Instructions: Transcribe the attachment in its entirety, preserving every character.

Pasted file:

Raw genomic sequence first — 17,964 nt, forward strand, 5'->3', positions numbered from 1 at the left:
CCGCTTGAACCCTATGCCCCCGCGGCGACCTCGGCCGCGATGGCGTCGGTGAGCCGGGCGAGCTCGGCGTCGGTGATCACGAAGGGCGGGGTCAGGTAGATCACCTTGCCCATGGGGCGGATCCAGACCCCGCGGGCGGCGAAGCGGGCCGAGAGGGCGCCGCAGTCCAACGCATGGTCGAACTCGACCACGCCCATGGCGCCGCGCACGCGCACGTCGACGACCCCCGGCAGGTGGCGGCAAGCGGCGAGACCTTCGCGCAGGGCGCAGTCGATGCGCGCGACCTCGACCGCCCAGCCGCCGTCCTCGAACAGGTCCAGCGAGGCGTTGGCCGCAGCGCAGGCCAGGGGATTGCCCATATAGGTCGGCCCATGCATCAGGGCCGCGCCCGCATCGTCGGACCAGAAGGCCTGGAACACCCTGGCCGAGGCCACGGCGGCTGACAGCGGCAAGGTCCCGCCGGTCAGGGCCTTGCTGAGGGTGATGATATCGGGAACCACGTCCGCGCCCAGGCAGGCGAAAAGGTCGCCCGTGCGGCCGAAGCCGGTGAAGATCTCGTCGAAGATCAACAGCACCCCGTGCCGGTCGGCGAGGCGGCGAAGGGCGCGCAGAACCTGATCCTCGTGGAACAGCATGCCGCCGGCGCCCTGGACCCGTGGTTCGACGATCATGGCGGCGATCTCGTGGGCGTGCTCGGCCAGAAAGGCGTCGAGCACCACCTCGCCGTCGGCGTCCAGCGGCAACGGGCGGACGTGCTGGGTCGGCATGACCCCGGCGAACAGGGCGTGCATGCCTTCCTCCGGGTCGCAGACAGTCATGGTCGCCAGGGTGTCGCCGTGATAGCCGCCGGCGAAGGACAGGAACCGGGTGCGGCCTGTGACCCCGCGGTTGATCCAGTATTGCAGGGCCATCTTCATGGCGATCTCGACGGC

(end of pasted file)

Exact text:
Raw genomic sequence first — 17,964 nt, forward strand, 5'->3', positions numbered from 1 at the left:
CCGCTTGAACCCTATGCCCCCGCGGCGACCTCGGCCGCGATGGCGTCGGTGAGCCGGGCGAGCTCGGCGTCGGTGATCACGAAGGGCGGGGTCAGGTAGATCACCTTGCCCATGGGGCGGATCCAGACCCCGCGGGCGGCGAAGCGGGCCGAGAGGGCGCCGCAGTCCAACGCATGGTCGAACTCGACCACGCCCATGGCGCCGCGCACGCGCACGTCGACGACCCCCGGCAGGTGGCGGCAAGCGGCGAGACCTTCGCGCAGGGCGCAGTCGATGCGCGCGACCTCGACCGCCCAGCCGCCGTCCTCGAACAGGTCCAGCGAGGCGTTGGCCGCAGCGCAGGCCAGGGGATTGCCCATATAGGTCGGCCCATGCATCAGGGCCGCGCCCGCATCGTCGGACCAGAAGGCCTGGAACACCCTGGCCGAGGCCACGGCGGCTGACAGCGGCAAGGTCCCGCCGGTCAGGGCCTTGCTGAGGGTGATGATATCGGGAACCACGTCCGCGCCCAGGCAGGCGAAAAGGTCGCCCGTGCGGCCGAAGCCGGTGAAGATCTCGTCGAAGATCAACAGCACCCCGTGCCGGTCGGCGAGGCGGCGAAGGGCGCGCAGAACCTGATCCTCGTGGAACAGCATGCCGCCGGCGCCCTGGACCCGTGGTTCGACGATCATGGCGGCGATCTCGTGGGCGTGCTCGGCCAGAAAGGCGTCGAGCACCACCTCGCCGTCGGCGTCCAGCGGCAACGGGCGGACGTGCTGGGTCGGCATGACCCCGGCGAACAGGGCGTGCATGCCTTCCTCCGGGTCGCAGACAGTCATGGTCGCCAGGGTGTCGCCGTGATAGCCGCCGGCGAAGGACAGGAACCGGGTGCGGCCTGTGACCCCGCGGTTGATCCAGTATTGCAGGGCCATCTTCATGGCGATCTCGACGGC